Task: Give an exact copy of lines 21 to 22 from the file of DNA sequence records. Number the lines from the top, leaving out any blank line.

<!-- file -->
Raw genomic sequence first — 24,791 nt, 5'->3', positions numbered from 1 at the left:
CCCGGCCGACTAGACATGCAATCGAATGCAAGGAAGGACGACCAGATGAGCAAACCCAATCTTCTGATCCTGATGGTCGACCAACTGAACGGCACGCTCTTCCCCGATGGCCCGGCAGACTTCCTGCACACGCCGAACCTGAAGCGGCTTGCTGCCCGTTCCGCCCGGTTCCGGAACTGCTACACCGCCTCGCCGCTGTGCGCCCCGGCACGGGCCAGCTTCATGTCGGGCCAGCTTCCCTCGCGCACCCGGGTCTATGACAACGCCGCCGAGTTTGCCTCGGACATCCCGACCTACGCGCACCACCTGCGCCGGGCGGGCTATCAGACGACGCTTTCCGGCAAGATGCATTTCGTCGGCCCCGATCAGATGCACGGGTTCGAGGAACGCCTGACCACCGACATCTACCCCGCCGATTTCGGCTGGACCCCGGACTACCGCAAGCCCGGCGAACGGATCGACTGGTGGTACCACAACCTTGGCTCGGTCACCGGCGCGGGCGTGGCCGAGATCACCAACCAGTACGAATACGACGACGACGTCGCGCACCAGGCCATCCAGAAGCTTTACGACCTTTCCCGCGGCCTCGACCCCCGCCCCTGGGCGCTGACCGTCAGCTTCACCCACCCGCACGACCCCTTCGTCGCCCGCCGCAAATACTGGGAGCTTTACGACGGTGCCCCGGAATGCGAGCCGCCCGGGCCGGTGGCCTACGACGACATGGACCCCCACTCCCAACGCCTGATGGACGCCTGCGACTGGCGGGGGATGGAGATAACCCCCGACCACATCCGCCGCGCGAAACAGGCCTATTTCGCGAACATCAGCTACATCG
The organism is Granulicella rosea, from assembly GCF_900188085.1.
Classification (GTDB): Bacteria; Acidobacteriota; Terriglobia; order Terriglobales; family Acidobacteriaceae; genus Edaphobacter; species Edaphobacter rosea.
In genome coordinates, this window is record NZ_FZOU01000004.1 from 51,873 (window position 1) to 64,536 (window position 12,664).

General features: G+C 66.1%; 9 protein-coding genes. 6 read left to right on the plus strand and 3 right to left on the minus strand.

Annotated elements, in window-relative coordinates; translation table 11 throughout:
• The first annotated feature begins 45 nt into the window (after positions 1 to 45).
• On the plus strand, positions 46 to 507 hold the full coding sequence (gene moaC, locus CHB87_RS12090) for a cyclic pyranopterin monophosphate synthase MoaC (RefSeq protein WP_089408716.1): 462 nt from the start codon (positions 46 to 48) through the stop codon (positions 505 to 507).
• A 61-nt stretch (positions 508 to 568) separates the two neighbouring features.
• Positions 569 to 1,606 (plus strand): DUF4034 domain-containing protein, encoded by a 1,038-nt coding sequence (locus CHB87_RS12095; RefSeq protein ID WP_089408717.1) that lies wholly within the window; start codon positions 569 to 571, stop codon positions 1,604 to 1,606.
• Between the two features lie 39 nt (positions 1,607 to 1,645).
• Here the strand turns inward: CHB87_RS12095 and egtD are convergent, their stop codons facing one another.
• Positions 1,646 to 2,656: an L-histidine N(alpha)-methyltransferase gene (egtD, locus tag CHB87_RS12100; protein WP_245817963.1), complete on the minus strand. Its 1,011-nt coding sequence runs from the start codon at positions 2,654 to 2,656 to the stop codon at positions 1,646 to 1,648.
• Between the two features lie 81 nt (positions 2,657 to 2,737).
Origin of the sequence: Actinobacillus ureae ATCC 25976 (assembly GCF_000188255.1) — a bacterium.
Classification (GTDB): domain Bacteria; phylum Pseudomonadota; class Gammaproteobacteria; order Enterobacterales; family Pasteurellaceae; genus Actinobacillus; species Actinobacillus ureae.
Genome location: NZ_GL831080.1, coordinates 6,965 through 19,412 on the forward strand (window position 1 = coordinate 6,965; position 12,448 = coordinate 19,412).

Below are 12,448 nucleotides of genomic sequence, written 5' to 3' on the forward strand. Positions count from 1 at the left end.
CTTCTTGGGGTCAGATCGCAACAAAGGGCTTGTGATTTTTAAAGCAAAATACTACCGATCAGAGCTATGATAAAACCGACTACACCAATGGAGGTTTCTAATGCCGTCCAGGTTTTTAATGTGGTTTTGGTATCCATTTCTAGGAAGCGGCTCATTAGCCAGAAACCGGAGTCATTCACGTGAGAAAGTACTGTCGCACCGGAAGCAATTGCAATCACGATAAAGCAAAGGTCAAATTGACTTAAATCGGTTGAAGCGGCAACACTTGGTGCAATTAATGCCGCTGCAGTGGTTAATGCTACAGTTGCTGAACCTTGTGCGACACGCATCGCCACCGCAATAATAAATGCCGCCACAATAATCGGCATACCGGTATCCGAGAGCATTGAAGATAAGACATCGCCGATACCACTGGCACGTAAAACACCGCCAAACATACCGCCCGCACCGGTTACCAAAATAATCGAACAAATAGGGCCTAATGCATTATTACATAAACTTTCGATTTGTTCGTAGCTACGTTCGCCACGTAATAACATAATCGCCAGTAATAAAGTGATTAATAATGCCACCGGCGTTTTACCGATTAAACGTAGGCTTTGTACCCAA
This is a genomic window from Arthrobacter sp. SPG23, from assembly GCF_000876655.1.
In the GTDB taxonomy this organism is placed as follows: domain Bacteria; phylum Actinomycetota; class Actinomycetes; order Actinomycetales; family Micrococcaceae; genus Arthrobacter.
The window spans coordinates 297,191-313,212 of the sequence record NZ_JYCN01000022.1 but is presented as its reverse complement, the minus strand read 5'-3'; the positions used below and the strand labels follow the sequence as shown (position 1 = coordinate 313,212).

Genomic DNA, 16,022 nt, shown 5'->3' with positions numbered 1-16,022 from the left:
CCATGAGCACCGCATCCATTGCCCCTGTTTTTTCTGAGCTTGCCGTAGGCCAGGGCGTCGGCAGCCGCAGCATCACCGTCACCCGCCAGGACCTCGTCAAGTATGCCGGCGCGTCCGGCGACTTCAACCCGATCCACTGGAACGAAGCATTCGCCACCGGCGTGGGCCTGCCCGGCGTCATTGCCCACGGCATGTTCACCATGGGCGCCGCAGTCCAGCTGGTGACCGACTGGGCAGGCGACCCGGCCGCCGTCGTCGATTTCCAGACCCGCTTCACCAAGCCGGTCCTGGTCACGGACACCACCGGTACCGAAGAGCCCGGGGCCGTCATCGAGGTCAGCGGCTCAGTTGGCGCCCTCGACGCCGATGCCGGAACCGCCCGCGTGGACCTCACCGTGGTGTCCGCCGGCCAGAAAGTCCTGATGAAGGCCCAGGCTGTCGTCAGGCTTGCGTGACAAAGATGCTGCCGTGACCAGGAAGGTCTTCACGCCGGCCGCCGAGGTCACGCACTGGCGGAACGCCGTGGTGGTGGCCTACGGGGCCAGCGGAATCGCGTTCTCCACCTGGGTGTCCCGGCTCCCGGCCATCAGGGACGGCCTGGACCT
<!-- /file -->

This is a genomic window from Arthrobacter sp. SPG23, from assembly GCF_000876655.1.
In the GTDB taxonomy this organism is placed as follows: domain Bacteria; phylum Actinomycetota; class Actinomycetes; order Actinomycetales; family Micrococcaceae; genus Arthrobacter.